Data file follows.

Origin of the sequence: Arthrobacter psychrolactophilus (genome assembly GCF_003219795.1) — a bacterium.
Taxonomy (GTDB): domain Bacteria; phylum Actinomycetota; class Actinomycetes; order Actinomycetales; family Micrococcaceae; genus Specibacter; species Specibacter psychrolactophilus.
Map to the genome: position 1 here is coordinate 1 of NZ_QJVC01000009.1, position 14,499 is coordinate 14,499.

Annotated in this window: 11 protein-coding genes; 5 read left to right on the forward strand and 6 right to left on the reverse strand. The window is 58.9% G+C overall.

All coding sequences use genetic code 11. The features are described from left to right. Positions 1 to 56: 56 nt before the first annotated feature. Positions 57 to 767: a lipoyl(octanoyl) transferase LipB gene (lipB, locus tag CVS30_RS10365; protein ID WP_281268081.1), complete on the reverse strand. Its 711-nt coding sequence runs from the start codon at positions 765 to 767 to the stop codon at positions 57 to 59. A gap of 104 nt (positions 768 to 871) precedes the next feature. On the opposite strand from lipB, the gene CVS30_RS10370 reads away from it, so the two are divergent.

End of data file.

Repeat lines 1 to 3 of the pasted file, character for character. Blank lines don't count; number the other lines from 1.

Origin of the sequence: Arthrobacter psychrolactophilus (genome assembly GCF_003219795.1) — a bacterium.
Taxonomy (GTDB): domain Bacteria; phylum Actinomycetota; class Actinomycetes; order Actinomycetales; family Micrococcaceae; genus Specibacter; species Specibacter psychrolactophilus.
Map to the genome: position 1 here is coordinate 1 of NZ_QJVC01000009.1, position 14,499 is coordinate 14,499.